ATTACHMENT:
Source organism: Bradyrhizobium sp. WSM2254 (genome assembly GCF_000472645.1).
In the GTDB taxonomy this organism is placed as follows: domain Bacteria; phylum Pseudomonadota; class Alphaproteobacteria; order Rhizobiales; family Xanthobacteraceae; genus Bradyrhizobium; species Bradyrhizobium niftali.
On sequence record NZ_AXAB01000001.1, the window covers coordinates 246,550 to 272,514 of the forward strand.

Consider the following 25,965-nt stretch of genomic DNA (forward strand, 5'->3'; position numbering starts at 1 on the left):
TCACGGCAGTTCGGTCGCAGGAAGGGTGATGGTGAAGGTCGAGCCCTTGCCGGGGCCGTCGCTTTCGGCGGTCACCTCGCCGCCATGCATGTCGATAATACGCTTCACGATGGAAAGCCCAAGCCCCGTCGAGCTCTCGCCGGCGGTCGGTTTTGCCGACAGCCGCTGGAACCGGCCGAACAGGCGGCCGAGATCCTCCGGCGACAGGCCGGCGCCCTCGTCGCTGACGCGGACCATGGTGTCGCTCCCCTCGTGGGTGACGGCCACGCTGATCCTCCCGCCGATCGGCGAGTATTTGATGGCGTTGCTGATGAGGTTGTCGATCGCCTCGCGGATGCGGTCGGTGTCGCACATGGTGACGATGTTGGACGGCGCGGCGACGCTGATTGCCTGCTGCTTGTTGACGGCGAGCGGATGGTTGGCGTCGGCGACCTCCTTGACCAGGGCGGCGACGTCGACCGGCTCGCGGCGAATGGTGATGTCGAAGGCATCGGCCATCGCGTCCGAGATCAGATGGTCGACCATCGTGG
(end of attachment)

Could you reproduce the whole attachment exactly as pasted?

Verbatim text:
Source organism: Bradyrhizobium sp. WSM2254 (genome assembly GCF_000472645.1).
In the GTDB taxonomy this organism is placed as follows: domain Bacteria; phylum Pseudomonadota; class Alphaproteobacteria; order Rhizobiales; family Xanthobacteraceae; genus Bradyrhizobium; species Bradyrhizobium niftali.
On sequence record NZ_AXAB01000001.1, the window covers coordinates 246,550 to 272,514 of the forward strand.

Consider the following 25,965-nt stretch of genomic DNA (forward strand, 5'->3'; position numbering starts at 1 on the left):
TCACGGCAGTTCGGTCGCAGGAAGGGTGATGGTGAAGGTCGAGCCCTTGCCGGGGCCGTCGCTTTCGGCGGTCACCTCGCCGCCATGCATGTCGATAATACGCTTCACGATGGAAAGCCCAAGCCCCGTCGAGCTCTCGCCGGCGGTCGGTTTTGCCGACAGCCGCTGGAACCGGCCGAACAGGCGGCCGAGATCCTCCGGCGACAGGCCGGCGCCCTCGTCGCTGACGCGGACCATGGTGTCGCTCCCCTCGTGGGTGACGGCCACGCTGATCCTCCCGCCGATCGGCGAGTATTTGATGGCGTTGCTGATGAGGTTGTCGATCGCCTCGCGGATGCGGTCGGTGTCGCACATGGTGACGATGTTGGACGGCGCGGCGACGCTGATTGCCTGCTGCTTGTTGACGGCGAGCGGATGGTTGGCGTCGGCGACCTCCTTGACCAGGGCGGCGACGTCGACCGGCTCGCGGCGAATGGTGATGTCGAAGGCATCGGCCATCGCGTCCGAGATCAGATGGTCGACCATCGTGG